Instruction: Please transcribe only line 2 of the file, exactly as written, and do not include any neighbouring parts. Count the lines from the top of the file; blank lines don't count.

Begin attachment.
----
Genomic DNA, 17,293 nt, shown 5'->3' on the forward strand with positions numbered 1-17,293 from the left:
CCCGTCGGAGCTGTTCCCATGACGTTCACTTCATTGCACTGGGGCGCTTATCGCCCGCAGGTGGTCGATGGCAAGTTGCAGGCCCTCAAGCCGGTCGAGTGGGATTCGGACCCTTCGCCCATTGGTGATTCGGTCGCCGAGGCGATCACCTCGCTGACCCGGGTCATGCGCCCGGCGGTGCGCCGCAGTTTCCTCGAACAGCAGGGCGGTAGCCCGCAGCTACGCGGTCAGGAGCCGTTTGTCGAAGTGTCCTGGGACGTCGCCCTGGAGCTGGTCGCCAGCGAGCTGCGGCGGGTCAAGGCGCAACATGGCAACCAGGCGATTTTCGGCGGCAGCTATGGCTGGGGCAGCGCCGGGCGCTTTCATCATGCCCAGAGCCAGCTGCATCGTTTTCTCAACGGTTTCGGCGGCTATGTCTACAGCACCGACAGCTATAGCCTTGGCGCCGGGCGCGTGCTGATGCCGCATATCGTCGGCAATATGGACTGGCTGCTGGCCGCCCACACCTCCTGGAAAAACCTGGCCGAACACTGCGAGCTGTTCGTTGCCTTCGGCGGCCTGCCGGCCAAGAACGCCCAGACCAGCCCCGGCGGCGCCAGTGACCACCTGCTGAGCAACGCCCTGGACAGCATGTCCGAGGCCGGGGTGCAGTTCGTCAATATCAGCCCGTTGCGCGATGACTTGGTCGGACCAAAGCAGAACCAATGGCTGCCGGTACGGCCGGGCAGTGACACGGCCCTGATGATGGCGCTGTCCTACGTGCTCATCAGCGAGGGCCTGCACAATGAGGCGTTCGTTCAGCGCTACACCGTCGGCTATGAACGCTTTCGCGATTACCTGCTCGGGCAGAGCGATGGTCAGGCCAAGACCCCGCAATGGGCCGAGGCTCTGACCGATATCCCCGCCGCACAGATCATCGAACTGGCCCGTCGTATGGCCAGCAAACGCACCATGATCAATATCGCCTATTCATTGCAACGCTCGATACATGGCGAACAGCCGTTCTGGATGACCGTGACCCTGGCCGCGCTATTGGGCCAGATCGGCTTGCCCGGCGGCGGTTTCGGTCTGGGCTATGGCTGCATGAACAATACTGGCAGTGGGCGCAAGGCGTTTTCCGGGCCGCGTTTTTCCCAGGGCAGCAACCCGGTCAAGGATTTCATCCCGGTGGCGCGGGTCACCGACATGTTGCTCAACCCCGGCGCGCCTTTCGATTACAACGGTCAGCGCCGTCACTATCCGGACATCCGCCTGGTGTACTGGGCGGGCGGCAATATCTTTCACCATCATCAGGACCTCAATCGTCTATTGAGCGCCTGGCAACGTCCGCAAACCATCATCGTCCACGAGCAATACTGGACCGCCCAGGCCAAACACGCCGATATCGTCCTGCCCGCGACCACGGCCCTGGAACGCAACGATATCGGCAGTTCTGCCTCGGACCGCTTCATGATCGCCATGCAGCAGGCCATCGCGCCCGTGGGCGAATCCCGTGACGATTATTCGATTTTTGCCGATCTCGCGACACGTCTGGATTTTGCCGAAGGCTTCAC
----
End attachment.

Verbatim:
CCCGTCGGAGCTGTTCCCATGACGTTCACTTCATTGCACTGGGGCGCTTATCGCCCGCAGGTGGTCGATGGCAAGTTGCAGGCCCTCAAGCCGGTCGAGTGGGATTCGGACCCTTCGCCCATTGGTGATTCGGTCGCCGAGGCGATCACCTCGCTGACCCGGGTCATGCGCCCGGCGGTGCGCCGCAGTTTCCTCGAACAGCAGGGCGGTAGCCCGCAGCTACGCGGTCAGGAGCCGTTTGTCGAAGTGTCCTGGGACGTCGCCCTGGAGCTGGTCGCCAGCGAGCTGCGGCGGGTCAAGGCGCAACATGGCAACCAGGCGATTTTCGGCGGCAGCTATGGCTGGGGCAGCGCCGGGCGCTTTCATCATGCCCAGAGCCAGCTGCATCGTTTTCTCAACGGTTTCGGCGGCTATGTCTACAGCACCGACAGCTATAGCCTTGGCGCCGGGCGCGTGCTGATGCCGCATATCGTCGGCAATATGGACTGGCTGCTGGCCGCCCACACCTCCTGGAAAAACCTGGCCGAACACTGCGAGCTGTTCGTTGCCTTCGGCGGCCTGCCGGCCAAGAACGCCCAGACCAGCCCCGGCGGCGCCAGTGACCACCTGCTGAGCAACGCCCTGGACAGCATGTCCGAGGCCGGGGTGCAGTTCGTCAATATCAGCCCGTTGCGCGATGACTTGGTCGGACCAAAGCAGAACCAATGGCTGCCGGTACGGCCGGGCAGTGACACGGCCCTGATGATGGCGCTGTCCTACGTGCTCATCAGCGAGGGCCTGCACAATGAGGCGTTCGTTCAGCGCTACACCGTCGGCTATGAACGCTTTCGCGATTACCTGCTCGGGCAGAGCGATGGTCAGGCCAAGACCCCGCAATGGGCCGAGGCTCTGACCGATATCCCCGCCGCACAGATCATCGAACTGGCCCGTCGTATGGCCAGCAAACGCACCATGATCAATATCGCCTATTCATTGCAACGCTCGATACATGGCGAACAGCCGTTCTGGATGACCGTGACCCTGGCCGCGCTATTGGGCCAGATCGGCTTGCCCGGCGGCGGTTTCGGTCTGGGCTATGGCTGCATGAACAATACTGGCAGTGGGCGCAAGGCGTTTTCCGGGCCGCGTTTTTCCCAGGGCAGCAACCCGGTCAAGGATTTCATCCCGGTGGCGCGGGTCACCGACATGTTGCTCAACCCCGGCGCGCCTTTCGATTACAACGGTCAGCGCCGTCACTATCCGGACATCCGCCTGGTGTACTGGGCGGGCGGCAATATCTTTCACCATCATCAGGACCTCAATCGTCTATTGAGCGCCTGGCAACGTCCGCAAACCATCATCGTCCACGAGCAATACTGGACCGCCCAGGCCAAACACGCCGATATCGTCCTGCCCGCGACCACGGCCCTGGAACGCAACGATATCGGCAGTTCTGCCTCGGACCGCTTCATGATCGCCATGCAGCAGGCCATCGCGCCCGTGGGCGAATCCCGTGACGATTATTCGATTTTTGCCGATCTCGCGACACGTCTGGATTTTGCCGAAGGCTTCAC